Apple doubles down on privacy with iOS 14 and macOS 11

WWDC saw the introduction of a number of new security-focused features for iPhone, iPad, and MacBook users

Privacy was one of the major themes of this year’s WWDC keynote, with Apple announcing a bunch of security-focused features for iOS and macOS users.

One of the most notable new features announced was Apple’s new app privacy disclosure prompts, which will let users know which type of data each app collects about them, be it their contacts, location, or financial information.

Developers across all of Apple's operating systems will be required to disclose their apps' privacy practices, including the types of data the apps might collect and whether that data is shared with third parties.

A similar feature is also coming to Apple’s Safari browser on macOS. A new “Privacy Report” button will show users information about all the tracker scripts that have been loaded and blocked on the sites they're visiting.

Taking tips from Google Chrome and Firefox, Apple is also introducing data breach alerts. The firm's new iOS and macOS updates will notify users if a password stored in iCloud Keychain has been compromised.

Apple has also shown off a new feature that takes aim at apps that secretly access an iPhone’s camera and microphone. In iOS 14, much like on MacBooks, an LED will be displayed in the status bar when the camera and/or microphone is in use.

While iOS already lets you block specific apps from collecting location data, iOS 14 will let users share approximate location data. This will allow apps to see roughly where you are, without being able to identify your precise location.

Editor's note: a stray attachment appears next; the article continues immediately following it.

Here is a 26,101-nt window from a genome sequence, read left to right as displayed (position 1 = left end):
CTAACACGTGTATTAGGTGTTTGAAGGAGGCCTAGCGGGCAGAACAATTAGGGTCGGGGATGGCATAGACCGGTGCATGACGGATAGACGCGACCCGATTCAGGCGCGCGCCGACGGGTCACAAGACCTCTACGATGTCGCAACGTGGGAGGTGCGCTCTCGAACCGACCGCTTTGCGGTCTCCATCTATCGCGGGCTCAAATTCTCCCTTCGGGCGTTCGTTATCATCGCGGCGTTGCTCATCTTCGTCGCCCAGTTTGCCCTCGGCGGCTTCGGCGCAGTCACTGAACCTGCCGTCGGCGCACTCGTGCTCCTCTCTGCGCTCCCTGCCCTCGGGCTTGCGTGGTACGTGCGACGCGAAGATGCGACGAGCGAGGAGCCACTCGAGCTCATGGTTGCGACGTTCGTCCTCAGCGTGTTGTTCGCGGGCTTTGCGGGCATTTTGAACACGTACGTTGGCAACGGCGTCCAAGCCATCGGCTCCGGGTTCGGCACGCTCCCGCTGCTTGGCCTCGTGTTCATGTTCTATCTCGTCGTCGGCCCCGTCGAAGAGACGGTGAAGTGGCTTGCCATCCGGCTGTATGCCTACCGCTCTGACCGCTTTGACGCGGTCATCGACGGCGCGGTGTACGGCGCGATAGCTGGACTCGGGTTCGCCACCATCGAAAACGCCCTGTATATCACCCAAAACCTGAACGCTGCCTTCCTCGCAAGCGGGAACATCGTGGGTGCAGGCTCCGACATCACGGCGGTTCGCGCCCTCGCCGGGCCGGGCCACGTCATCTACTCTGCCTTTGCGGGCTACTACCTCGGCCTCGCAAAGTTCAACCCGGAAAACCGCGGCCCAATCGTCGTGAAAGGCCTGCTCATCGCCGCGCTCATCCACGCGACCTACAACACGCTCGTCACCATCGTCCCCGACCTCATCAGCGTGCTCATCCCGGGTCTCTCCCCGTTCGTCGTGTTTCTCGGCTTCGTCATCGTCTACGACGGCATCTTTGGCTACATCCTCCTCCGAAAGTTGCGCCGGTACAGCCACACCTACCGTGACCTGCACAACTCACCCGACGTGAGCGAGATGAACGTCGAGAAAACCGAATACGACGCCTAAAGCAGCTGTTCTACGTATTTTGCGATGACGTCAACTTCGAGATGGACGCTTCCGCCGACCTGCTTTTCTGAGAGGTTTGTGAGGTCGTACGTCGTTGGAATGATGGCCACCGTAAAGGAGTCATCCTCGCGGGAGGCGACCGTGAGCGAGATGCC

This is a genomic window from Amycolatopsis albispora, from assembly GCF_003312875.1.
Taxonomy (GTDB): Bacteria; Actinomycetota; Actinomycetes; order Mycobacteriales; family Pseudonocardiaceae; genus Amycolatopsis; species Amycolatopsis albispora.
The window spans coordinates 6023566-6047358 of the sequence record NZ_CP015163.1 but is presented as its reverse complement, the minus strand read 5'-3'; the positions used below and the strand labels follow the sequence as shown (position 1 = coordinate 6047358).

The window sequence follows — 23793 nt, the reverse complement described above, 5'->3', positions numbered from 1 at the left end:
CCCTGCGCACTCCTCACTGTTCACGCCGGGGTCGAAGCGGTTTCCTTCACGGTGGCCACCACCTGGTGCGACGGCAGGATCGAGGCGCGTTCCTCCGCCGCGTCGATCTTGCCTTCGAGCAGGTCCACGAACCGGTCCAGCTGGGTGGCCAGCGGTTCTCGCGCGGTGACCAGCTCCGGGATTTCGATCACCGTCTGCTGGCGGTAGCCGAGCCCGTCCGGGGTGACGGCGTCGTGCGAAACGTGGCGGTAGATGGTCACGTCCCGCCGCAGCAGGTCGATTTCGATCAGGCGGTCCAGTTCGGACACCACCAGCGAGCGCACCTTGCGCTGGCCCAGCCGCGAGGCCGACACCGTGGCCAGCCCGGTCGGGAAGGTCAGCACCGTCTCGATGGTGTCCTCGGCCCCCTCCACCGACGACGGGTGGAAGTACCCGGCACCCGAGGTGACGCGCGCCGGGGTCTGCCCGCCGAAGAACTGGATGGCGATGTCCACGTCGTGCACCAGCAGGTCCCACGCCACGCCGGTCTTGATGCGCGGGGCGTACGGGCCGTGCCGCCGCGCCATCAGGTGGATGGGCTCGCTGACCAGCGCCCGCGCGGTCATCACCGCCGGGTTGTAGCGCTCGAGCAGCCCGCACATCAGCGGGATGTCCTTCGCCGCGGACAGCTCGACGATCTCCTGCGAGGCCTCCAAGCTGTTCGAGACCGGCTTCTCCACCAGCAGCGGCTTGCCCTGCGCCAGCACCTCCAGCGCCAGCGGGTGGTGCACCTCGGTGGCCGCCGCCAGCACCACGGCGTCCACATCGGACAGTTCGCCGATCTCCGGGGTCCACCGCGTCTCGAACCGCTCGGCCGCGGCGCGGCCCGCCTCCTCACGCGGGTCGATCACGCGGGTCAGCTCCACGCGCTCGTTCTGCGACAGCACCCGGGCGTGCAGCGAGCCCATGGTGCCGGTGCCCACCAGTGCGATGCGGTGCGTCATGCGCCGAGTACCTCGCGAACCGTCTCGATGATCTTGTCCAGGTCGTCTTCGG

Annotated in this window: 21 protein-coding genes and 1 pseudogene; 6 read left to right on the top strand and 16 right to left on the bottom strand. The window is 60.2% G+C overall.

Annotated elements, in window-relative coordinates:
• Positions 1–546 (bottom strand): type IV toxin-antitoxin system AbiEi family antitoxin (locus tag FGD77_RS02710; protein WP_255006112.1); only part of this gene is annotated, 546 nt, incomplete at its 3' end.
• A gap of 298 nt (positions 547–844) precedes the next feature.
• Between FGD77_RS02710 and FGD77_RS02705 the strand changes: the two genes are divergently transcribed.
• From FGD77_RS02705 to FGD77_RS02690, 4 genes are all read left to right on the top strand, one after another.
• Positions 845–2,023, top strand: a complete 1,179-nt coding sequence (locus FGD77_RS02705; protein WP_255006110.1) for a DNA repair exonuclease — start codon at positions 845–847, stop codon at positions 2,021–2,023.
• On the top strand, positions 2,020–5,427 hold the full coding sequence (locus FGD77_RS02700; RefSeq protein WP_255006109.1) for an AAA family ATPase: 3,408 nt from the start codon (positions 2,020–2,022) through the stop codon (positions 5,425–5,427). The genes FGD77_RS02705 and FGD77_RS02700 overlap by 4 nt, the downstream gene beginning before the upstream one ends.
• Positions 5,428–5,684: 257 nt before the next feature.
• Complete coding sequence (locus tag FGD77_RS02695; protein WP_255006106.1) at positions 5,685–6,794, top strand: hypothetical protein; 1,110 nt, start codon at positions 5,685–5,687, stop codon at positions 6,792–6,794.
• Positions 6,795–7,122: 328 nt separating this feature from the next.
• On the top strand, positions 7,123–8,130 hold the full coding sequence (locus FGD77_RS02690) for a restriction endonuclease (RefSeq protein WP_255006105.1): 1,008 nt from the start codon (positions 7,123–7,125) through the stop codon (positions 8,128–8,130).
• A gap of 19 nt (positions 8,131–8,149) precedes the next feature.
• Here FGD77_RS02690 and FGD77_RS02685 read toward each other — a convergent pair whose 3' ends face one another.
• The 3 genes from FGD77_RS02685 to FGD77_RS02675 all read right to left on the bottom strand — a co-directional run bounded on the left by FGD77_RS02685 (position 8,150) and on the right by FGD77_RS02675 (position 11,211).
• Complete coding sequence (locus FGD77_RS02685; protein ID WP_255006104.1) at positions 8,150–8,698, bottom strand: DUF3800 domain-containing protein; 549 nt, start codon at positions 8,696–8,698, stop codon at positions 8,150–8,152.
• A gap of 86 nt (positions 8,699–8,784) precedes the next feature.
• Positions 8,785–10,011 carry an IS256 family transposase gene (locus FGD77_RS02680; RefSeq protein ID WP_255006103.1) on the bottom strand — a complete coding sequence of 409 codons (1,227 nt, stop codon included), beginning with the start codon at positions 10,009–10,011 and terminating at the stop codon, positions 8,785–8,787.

Apps will also no longer have access to Clipboard, either. Previously, most apps could access the last data you copied, but that's no longer the case, but developers will now require permission to access the clipboard for the first time.

Finally, the company announced an update to “Sign in with Apple”, first introduced at WWDC 2019. The company said that it would allow users to convert pre-existing accounts to Apple sign-ins, equipping them with the built-in security, anti-fraud, and privacy protections they provide.

"All of our product work is grounded in a set of privacy principles," said Craig Federighi, Apple's senior vice president of software engineering.

WWDC also saw the announcement that Apple is ditching Intel CPUs in favour of custom ARM-based Mac CPUs. These processors, set to debut in machines starting this yet, will deliver "industry-leading" performance-per-watt, higher-performance GPUs and improved power efficiency, according to Apple.

Featured Resources

B2B under quarantine

Key B2C e-commerce features B2B need to adopt to survive

Download now

The top three IT pains of the new reality and how to solve them

Driving more resiliency with unified operations and service management

Download now

The five essentials from your endpoint security partner

Empower your MSP business to operate efficiently

Download now

How fashion retailers are redesigning their digital future

Fashion retail guide

Download now

Most Popular

RMIT to be first Australian university to implement AWS supercomputing facility
high-performance computing (HPC)

RMIT to be first Australian university to implement AWS supercomputing facility

28 Jul 2021
Samsung Galaxy S21 5G review: A rose-tinted experience
Mobile Phones

Samsung Galaxy S21 5G review: A rose-tinted experience

14 Jul 2021
Zyxel USG Flex 200 review: A timely and effective solution
Security

Zyxel USG Flex 200 review: A timely and effective solution

28 Jul 2021